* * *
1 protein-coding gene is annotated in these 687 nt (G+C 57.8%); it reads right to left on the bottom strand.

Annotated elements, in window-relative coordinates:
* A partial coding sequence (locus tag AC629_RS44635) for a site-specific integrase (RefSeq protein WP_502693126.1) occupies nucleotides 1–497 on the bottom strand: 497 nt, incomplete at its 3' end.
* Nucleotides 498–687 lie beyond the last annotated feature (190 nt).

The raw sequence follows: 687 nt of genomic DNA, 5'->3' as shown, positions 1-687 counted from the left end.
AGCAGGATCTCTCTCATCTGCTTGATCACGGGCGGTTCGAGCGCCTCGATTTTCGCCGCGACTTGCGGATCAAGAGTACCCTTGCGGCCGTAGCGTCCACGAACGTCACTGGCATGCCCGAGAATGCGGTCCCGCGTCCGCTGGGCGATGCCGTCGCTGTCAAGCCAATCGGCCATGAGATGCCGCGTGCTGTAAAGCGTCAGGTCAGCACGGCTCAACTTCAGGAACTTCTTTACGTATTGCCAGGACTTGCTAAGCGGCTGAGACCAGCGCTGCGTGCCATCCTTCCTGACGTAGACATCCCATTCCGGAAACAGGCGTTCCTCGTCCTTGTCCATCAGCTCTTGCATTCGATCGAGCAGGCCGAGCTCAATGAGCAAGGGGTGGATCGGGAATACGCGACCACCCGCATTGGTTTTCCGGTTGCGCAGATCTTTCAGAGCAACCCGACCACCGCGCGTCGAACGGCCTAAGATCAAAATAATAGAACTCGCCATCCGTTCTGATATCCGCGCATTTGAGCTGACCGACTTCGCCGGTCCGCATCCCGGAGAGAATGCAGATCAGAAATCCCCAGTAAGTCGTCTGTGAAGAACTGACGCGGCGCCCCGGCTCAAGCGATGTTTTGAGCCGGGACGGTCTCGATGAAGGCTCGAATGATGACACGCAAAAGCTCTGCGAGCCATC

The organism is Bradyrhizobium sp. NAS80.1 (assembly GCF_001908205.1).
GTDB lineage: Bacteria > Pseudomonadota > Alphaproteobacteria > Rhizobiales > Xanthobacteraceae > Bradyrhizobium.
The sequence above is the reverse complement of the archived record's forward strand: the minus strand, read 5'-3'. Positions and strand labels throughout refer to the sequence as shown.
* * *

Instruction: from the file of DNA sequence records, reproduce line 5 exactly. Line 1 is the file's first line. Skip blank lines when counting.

The raw sequence follows: 687 nt of genomic DNA, 5'->3' as shown, positions 1-687 counted from the left end.